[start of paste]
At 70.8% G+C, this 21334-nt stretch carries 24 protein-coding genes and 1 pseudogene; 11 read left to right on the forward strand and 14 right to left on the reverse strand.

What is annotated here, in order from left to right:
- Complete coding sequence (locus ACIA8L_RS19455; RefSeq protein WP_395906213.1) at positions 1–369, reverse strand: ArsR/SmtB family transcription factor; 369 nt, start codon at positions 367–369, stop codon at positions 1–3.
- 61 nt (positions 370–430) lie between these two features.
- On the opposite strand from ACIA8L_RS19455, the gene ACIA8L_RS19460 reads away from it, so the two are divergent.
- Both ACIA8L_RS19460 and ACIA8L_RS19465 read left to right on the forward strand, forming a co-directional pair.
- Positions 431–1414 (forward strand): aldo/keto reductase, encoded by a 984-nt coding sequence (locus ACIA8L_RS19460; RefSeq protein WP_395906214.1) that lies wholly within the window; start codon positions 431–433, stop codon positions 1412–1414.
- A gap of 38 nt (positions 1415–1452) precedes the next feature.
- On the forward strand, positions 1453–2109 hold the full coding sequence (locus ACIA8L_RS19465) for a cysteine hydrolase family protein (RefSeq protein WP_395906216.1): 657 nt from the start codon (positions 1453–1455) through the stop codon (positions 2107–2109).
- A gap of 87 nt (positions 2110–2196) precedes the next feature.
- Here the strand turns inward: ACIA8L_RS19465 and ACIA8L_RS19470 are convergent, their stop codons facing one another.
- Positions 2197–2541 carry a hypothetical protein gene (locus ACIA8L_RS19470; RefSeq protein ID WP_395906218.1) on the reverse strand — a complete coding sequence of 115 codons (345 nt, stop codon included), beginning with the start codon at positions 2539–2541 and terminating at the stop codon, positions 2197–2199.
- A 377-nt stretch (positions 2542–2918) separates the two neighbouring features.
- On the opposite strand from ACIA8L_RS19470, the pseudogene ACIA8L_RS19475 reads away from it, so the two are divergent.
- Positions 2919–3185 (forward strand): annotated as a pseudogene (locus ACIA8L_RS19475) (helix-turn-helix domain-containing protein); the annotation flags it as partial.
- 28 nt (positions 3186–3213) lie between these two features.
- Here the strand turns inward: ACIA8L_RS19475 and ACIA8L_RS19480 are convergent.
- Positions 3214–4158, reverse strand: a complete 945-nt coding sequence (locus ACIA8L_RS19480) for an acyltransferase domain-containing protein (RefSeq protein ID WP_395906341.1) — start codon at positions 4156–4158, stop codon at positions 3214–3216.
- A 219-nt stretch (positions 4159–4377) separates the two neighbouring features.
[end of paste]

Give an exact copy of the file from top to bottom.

At 70.8% G+C, this 21334-nt stretch carries 24 protein-coding genes and 1 pseudogene; 11 read left to right on the forward strand and 14 right to left on the reverse strand.

What is annotated here, in order from left to right:
- Complete coding sequence (locus ACIA8L_RS19455; RefSeq protein WP_395906213.1) at positions 1–369, reverse strand: ArsR/SmtB family transcription factor; 369 nt, start codon at positions 367–369, stop codon at positions 1–3.
- 61 nt (positions 370–430) lie between these two features.
- On the opposite strand from ACIA8L_RS19455, the gene ACIA8L_RS19460 reads away from it, so the two are divergent.
- Both ACIA8L_RS19460 and ACIA8L_RS19465 read left to right on the forward strand, forming a co-directional pair.
- Positions 431–1414 (forward strand): aldo/keto reductase, encoded by a 984-nt coding sequence (locus ACIA8L_RS19460; RefSeq protein WP_395906214.1) that lies wholly within the window; start codon positions 431–433, stop codon positions 1412–1414.
- A gap of 38 nt (positions 1415–1452) precedes the next feature.
- On the forward strand, positions 1453–2109 hold the full coding sequence (locus ACIA8L_RS19465) for a cysteine hydrolase family protein (RefSeq protein WP_395906216.1): 657 nt from the start codon (positions 1453–1455) through the stop codon (positions 2107–2109).
- A gap of 87 nt (positions 2110–2196) precedes the next feature.
- Here the strand turns inward: ACIA8L_RS19465 and ACIA8L_RS19470 are convergent, their stop codons facing one another.
- Positions 2197–2541 carry a hypothetical protein gene (locus ACIA8L_RS19470; RefSeq protein ID WP_395906218.1) on the reverse strand — a complete coding sequence of 115 codons (345 nt, stop codon included), beginning with the start codon at positions 2539–2541 and terminating at the stop codon, positions 2197–2199.
- A 377-nt stretch (positions 2542–2918) separates the two neighbouring features.
- On the opposite strand from ACIA8L_RS19470, the pseudogene ACIA8L_RS19475 reads away from it, so the two are divergent.
- Positions 2919–3185 (forward strand): annotated as a pseudogene (locus ACIA8L_RS19475) (helix-turn-helix domain-containing protein); the annotation flags it as partial.
- 28 nt (positions 3186–3213) lie between these two features.
- Here the strand turns inward: ACIA8L_RS19475 and ACIA8L_RS19480 are convergent.
- Positions 3214–4158, reverse strand: a complete 945-nt coding sequence (locus ACIA8L_RS19480) for an acyltransferase domain-containing protein (RefSeq protein ID WP_395906341.1) — start codon at positions 4156–4158, stop codon at positions 3214–3216.
- A 219-nt stretch (positions 4159–4377) separates the two neighbouring features.